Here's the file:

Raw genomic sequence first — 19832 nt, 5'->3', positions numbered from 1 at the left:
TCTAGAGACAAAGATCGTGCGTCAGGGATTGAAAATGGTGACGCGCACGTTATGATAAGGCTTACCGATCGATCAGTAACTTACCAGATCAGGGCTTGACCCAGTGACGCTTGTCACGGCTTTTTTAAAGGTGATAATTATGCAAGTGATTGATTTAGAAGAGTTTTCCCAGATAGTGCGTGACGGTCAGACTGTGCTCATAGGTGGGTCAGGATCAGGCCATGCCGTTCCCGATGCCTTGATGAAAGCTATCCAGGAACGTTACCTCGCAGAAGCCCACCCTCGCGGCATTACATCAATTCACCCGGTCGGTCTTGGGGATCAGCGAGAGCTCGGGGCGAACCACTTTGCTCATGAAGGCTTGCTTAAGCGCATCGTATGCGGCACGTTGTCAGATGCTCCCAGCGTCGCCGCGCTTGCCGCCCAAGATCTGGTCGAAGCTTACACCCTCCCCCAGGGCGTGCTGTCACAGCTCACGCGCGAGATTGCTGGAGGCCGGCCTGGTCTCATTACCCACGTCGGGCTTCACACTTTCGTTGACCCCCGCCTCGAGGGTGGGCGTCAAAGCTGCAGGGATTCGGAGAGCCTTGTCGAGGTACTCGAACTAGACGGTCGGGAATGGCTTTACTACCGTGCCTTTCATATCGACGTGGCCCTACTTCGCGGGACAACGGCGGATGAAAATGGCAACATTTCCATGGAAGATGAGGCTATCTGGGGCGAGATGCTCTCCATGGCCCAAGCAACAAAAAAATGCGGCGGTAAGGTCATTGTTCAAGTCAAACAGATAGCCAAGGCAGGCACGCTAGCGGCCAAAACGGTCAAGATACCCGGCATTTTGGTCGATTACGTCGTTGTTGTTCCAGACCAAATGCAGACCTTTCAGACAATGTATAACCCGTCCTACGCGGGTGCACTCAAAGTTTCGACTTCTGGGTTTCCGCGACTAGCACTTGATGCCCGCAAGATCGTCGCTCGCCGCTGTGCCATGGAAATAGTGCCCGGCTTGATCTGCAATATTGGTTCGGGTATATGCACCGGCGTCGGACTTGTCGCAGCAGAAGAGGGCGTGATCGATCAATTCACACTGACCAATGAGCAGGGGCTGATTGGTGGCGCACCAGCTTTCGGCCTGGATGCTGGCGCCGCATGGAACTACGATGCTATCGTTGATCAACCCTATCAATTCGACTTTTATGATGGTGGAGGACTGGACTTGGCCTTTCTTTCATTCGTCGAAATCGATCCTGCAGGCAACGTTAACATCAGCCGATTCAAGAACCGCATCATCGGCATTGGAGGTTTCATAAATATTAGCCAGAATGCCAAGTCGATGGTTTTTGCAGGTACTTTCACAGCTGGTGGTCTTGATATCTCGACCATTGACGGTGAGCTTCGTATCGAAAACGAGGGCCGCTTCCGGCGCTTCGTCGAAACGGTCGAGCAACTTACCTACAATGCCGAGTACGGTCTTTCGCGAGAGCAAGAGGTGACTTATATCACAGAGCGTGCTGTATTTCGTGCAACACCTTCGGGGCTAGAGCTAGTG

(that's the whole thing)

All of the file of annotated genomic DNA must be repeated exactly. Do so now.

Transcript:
Raw genomic sequence first — 19832 nt, 5'->3', positions numbered from 1 at the left:
TCTAGAGACAAAGATCGTGCGTCAGGGATTGAAAATGGTGACGCGCACGTTATGATAAGGCTTACCGATCGATCAGTAACTTACCAGATCAGGGCTTGACCCAGTGACGCTTGTCACGGCTTTTTTAAAGGTGATAATTATGCAAGTGATTGATTTAGAAGAGTTTTCCCAGATAGTGCGTGACGGTCAGACTGTGCTCATAGGTGGGTCAGGATCAGGCCATGCCGTTCCCGATGCCTTGATGAAAGCTATCCAGGAACGTTACCTCGCAGAAGCCCACCCTCGCGGCATTACATCAATTCACCCGGTCGGTCTTGGGGATCAGCGAGAGCTCGGGGCGAACCACTTTGCTCATGAAGGCTTGCTTAAGCGCATCGTATGCGGCACGTTGTCAGATGCTCCCAGCGTCGCCGCGCTTGCCGCCCAAGATCTGGTCGAAGCTTACACCCTCCCCCAGGGCGTGCTGTCACAGCTCACGCGCGAGATTGCTGGAGGCCGGCCTGGTCTCATTACCCACGTCGGGCTTCACACTTTCGTTGACCCCCGCCTCGAGGGTGGGCGTCAAAGCTGCAGGGATTCGGAGAGCCTTGTCGAGGTACTCGAACTAGACGGTCGGGAATGGCTTTACTACCGTGCCTTTCATATCGACGTGGCCCTACTTCGCGGGACAACGGCGGATGAAAATGGCAACATTTCCATGGAAGATGAGGCTATCTGGGGCGAGATGCTCTCCATGGCCCAAGCAACAAAAAAATGCGGCGGTAAGGTCATTGTTCAAGTCAAACAGATAGCCAAGGCAGGCACGCTAGCGGCCAAAACGGTCAAGATACCCGGCATTTTGGTCGATTACGTCGTTGTTGTTCCAGACCAAATGCAGACCTTTCAGACAATGTATAACCCGTCCTACGCGGGTGCACTCAAAGTTTCGACTTCTGGGTTTCCGCGACTAGCACTTGATGCCCGCAAGATCGTCGCTCGCCGCTGTGCCATGGAAATAGTGCCCGGCTTGATCTGCAATATTGGTTCGGGTATATGCACCGGCGTCGGACTTGTCGCAGCAGAAGAGGGCGTGATCGATCAATTCACACTGACCAATGAGCAGGGGCTGATTGGTGGCGCACCAGCTTTCGGCCTGGATGCTGGCGCCGCATGGAACTACGATGCTATCGTTGATCAACCCTATCAATTCGACTTTTATGATGGTGGAGGACTGGACTTGGCCTTTCTTTCATTCGTCGAAATCGATCCTGCAGGCAACGTTAACATCAGCCGATTCAAGAACCGCATCATCGGCATTGGAGGTTTCATAAATATTAGCCAGAATGCCAAGTCGATGGTTTTTGCAGGTACTTTCACAGCTGGTGGTCTTGATATCTCGACCATTGACGGTGAGCTTCGTATCGAAAACGAGGGCCGCTTCCGGCGCTTCGTCGAAACGGTCGAGCAACTTACCTACAATGCCGAGTACGGTCTTTCGCGAGAGCAAGAGGTGACTTATATCACAGAGCGTGCTGTATTTCGTGCAACACCTTCGGGGCTAGAGCTAGTG